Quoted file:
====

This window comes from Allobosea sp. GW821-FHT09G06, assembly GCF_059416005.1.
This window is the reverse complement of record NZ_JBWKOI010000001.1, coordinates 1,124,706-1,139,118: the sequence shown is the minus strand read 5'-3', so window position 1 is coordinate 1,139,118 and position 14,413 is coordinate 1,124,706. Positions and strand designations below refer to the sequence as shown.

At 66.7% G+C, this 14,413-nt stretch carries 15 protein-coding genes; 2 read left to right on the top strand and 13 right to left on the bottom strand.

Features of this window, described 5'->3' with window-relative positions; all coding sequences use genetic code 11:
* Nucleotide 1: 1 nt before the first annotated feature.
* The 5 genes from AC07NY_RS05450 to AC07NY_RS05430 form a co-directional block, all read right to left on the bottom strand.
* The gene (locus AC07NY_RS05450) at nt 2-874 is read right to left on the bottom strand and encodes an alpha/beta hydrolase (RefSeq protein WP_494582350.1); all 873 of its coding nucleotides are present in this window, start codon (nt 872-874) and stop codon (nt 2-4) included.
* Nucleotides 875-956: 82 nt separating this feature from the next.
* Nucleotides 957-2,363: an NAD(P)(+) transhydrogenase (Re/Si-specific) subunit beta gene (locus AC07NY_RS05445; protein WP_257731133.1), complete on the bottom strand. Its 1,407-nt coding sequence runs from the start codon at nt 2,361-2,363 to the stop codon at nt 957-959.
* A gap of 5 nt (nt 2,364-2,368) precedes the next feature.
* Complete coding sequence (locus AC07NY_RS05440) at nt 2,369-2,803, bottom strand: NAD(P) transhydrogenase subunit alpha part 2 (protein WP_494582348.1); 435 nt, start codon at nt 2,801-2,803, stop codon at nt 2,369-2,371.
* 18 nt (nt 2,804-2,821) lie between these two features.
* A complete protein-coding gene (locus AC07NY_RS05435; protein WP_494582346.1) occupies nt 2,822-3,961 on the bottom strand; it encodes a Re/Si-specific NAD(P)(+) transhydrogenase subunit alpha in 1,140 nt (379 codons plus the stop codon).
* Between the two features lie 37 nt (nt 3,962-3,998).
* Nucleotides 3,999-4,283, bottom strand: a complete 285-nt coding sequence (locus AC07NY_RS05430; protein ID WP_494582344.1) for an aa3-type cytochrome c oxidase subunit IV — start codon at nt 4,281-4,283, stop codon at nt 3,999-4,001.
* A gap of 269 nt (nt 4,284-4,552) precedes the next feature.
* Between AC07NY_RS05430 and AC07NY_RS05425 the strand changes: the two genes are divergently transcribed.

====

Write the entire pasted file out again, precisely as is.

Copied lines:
This window comes from Allobosea sp. GW821-FHT09G06, assembly GCF_059416005.1.
This window is the reverse complement of record NZ_JBWKOI010000001.1, coordinates 1,124,706-1,139,118: the sequence shown is the minus strand read 5'-3', so window position 1 is coordinate 1,139,118 and position 14,413 is coordinate 1,124,706. Positions and strand designations below refer to the sequence as shown.

At 66.7% G+C, this 14,413-nt stretch carries 15 protein-coding genes; 2 read left to right on the top strand and 13 right to left on the bottom strand.

Features of this window, described 5'->3' with window-relative positions; all coding sequences use genetic code 11:
* Nucleotide 1: 1 nt before the first annotated feature.
* The 5 genes from AC07NY_RS05450 to AC07NY_RS05430 form a co-directional block, all read right to left on the bottom strand.
* The gene (locus AC07NY_RS05450) at nt 2-874 is read right to left on the bottom strand and encodes an alpha/beta hydrolase (RefSeq protein WP_494582350.1); all 873 of its coding nucleotides are present in this window, start codon (nt 872-874) and stop codon (nt 2-4) included.
* Nucleotides 875-956: 82 nt separating this feature from the next.
* Nucleotides 957-2,363: an NAD(P)(+) transhydrogenase (Re/Si-specific) subunit beta gene (locus AC07NY_RS05445; protein WP_257731133.1), complete on the bottom strand. Its 1,407-nt coding sequence runs from the start codon at nt 2,361-2,363 to the stop codon at nt 957-959.
* A gap of 5 nt (nt 2,364-2,368) precedes the next feature.
* Complete coding sequence (locus AC07NY_RS05440) at nt 2,369-2,803, bottom strand: NAD(P) transhydrogenase subunit alpha part 2 (protein WP_494582348.1); 435 nt, start codon at nt 2,801-2,803, stop codon at nt 2,369-2,371.
* 18 nt (nt 2,804-2,821) lie between these two features.
* A complete protein-coding gene (locus AC07NY_RS05435; protein WP_494582346.1) occupies nt 2,822-3,961 on the bottom strand; it encodes a Re/Si-specific NAD(P)(+) transhydrogenase subunit alpha in 1,140 nt (379 codons plus the stop codon).
* Between the two features lie 37 nt (nt 3,962-3,998).
* Nucleotides 3,999-4,283, bottom strand: a complete 285-nt coding sequence (locus AC07NY_RS05430; protein ID WP_494582344.1) for an aa3-type cytochrome c oxidase subunit IV — start codon at nt 4,281-4,283, stop codon at nt 3,999-4,001.
* A gap of 269 nt (nt 4,284-4,552) precedes the next feature.
* Between AC07NY_RS05430 and AC07NY_RS05425 the strand changes: the two genes are divergently transcribed.